Scrapbook: The Secret Side of Tuscany

The world knows Florence and Pisa, but there’s more to Italy’s vaunted central region than Michelangelo’s David and the leaning tower. Leave the icons and crowds behind for a host of smaller spa cities and art towns and medieval villages, from Montecatini Terme to Pietrasanta to Filattiera. And the best way to see these places is on foot. The thousand-year-old Via Francigena pilgrimage route runs through here, passing through towns, vineyards, and even Dante’s “selva oscura.”


Buongiorno, Toscana. In the spa town of Montecatini Terme, northwest of Florence. Watch this space: I’m exploring the secret side of Tuscany, and you’re coming with me.


Buona sera, Toscana. Come evening, this elegant town drips with romance, its Belle Epoque architecture built around rich mineral waters. Montecatini Terme, Italy.


Hope you’re up for a 6.8-mile hike through the Lunigiana, in northern Tuscany, at the foothills of the Apenines. (It’s not difficult with the guidance of tour operator S-Cape Travel.) Over the next few days we’ll be doing portions of the Via Francigena, an ancient pilgrimage trail that for a thousand years has led the faithful from Canterbury (in England) to Rome. Today we pass through medieval bridges, sleepy hamlets, and small farms. There’s also gold in these hills, or what locals call white gold—the world-famous Carrara marble. What we don’t see many of: tourists.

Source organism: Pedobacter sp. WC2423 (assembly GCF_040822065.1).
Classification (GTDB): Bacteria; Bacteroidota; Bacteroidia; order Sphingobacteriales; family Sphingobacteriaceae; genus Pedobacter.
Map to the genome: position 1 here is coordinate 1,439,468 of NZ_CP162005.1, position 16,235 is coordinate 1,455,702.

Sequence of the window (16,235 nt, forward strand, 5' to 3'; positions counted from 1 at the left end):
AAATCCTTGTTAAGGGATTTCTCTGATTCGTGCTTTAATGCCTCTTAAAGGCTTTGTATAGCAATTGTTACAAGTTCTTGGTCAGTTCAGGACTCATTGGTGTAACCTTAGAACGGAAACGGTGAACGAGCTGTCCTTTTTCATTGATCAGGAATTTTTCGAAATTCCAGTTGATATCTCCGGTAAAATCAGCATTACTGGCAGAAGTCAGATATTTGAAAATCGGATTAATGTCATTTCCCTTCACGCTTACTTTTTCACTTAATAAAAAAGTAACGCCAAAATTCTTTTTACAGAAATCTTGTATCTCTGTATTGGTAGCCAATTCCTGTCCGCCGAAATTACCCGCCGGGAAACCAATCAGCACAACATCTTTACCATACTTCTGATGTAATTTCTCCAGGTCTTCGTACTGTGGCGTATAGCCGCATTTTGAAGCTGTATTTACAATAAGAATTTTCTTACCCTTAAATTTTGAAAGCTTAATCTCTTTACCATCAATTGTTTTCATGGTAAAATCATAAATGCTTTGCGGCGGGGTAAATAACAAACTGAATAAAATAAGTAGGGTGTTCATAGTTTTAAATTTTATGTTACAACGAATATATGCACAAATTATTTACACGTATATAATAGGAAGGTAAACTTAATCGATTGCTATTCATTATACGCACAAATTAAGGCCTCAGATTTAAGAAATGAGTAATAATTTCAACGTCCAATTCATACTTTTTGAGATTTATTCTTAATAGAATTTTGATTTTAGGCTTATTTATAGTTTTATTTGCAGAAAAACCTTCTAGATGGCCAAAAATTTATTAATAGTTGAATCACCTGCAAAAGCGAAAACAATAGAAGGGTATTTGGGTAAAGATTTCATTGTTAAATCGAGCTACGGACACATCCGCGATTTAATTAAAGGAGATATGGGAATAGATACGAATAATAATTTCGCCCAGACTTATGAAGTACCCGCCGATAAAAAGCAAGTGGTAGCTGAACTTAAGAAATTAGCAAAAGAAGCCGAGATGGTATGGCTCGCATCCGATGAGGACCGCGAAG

Pontremoli is the northern gateway into Tuscany, first settled around 1,000 B.C. and named Apua during Roman times. It’s a town full of fascinating nooks and crannies. A castle, first built in the Middle Ages, dominates the strategic location. The Castello del Piagnaro houses an affordable hostel for pilgrims and a new and remarkable museum housing up to 6,000-year-old sandstone stele with male and female human forms; dozens of these stylized figures have been found in this area.


Tuscan tip, spotted on the trail today: “Sorridi, la vita è un’avventura.” (Smile, life is an adventure.) True, dat.


Great neighborhood: The medieval village of Filattiera, in the upper Lunigiana, is the kind of place where residents leave their keys in the front door lock (on purpose!); cats wander freely, and a well-preserved Romanesque church dates back to the 10th century (detail of wall from the Pieve di Sorano).


“In the middle of my life’s journey, I found myself within a forest dark,” reads the opening line of Dante’s epic poem, Divine Comedy. This “selva oscura” might well have been inspired by the section of the Via Francigena we are in today (between Filattiera and Filetto), as the 13th-century Florentine poet was known to have visited these parts. Unlike Dante, I found the woods to be more luminous than infernal; it’s a lovely section of the pilgrim road.


Between the Mediterranean Sea and the foothills of the Apuan Alps in northern Tuscany is a darling of a medieval town called Pietrasanta; and the Via Francigena goes right through it. Its proximity to the marble quarries of Carrara led to the development of art schools and workshops under the Medici government, attracting artists from Michelangelo in the 16th century to Botero in the 20th. The main piazza often hosts large outdoor installations. I love the juxtaposition of contemporary art in a classic setting. I wish we could linger, but we cannot.